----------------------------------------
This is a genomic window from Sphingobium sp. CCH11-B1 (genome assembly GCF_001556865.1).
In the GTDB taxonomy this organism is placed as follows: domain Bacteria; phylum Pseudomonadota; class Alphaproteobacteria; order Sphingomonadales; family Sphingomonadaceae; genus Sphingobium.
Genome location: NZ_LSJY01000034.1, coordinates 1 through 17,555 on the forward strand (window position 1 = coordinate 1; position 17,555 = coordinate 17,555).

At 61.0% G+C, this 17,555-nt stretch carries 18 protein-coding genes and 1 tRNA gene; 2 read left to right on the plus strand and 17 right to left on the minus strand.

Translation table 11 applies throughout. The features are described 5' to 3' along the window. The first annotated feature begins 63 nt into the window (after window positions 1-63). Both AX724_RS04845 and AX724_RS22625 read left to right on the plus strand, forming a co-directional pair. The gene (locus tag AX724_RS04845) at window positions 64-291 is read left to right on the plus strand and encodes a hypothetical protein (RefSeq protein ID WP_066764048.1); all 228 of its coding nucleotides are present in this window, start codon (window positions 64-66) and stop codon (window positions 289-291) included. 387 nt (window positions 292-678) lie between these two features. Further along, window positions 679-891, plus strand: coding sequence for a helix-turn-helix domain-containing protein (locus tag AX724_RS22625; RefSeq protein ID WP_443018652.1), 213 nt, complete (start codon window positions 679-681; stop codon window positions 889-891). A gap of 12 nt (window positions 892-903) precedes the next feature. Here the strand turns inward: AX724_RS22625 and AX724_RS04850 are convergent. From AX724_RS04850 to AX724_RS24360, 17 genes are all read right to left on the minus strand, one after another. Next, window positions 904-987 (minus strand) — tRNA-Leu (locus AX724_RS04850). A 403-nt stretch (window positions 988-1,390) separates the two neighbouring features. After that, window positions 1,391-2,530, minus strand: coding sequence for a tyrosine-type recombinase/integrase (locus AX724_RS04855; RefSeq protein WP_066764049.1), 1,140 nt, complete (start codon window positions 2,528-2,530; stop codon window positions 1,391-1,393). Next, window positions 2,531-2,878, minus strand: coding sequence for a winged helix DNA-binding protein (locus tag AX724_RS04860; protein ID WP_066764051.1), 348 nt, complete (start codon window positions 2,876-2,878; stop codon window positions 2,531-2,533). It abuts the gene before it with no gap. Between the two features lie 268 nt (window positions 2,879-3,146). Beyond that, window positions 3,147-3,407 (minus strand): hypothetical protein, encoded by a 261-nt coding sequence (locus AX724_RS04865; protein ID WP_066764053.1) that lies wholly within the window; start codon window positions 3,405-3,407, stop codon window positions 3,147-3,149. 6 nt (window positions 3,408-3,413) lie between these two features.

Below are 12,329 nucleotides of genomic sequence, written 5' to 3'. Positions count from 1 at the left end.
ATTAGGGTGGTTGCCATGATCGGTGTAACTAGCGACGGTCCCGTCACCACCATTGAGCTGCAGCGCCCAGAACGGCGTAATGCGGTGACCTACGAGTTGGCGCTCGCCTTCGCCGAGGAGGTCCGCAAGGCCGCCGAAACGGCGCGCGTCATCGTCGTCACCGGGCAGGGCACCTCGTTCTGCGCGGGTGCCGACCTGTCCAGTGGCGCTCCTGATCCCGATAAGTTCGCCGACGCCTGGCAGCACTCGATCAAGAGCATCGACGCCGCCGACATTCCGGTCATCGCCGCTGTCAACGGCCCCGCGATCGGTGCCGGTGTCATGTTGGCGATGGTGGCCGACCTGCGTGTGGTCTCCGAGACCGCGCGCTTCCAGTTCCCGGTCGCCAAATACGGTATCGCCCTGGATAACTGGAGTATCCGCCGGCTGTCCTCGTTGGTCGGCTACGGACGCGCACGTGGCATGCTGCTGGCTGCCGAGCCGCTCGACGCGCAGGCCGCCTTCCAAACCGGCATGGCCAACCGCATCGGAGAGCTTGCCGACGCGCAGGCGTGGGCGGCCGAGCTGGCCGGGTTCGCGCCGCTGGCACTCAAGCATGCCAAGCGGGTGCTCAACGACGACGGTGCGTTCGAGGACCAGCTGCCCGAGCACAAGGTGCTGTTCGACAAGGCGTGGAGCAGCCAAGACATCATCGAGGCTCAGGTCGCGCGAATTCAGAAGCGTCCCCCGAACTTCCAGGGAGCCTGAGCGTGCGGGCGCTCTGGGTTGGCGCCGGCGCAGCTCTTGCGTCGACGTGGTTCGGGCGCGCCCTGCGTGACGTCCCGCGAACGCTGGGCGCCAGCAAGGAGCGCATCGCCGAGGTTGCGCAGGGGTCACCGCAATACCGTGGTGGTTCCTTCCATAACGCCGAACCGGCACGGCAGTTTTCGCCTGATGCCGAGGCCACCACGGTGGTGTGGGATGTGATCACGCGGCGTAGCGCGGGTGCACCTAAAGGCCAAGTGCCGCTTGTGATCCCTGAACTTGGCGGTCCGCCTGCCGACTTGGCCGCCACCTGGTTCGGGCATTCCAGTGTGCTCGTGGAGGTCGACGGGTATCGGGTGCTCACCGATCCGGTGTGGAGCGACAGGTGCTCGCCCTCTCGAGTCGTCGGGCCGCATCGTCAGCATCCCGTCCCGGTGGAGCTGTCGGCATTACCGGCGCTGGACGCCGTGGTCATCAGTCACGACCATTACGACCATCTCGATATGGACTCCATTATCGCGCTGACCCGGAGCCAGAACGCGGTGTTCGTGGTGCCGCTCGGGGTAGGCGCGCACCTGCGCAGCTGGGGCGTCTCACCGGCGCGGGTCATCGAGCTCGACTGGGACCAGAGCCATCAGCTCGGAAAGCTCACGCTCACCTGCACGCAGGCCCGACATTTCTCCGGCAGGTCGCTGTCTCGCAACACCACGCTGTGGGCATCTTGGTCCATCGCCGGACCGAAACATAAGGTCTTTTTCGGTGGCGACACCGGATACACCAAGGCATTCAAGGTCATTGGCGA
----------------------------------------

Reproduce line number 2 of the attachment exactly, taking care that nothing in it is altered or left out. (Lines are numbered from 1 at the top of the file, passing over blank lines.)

In the GTDB taxonomy this organism is placed as follows: domain Bacteria; phylum Pseudomonadota; class Alphaproteobacteria; order Sphingomonadales; family Sphingomonadaceae; genus Sphingobium.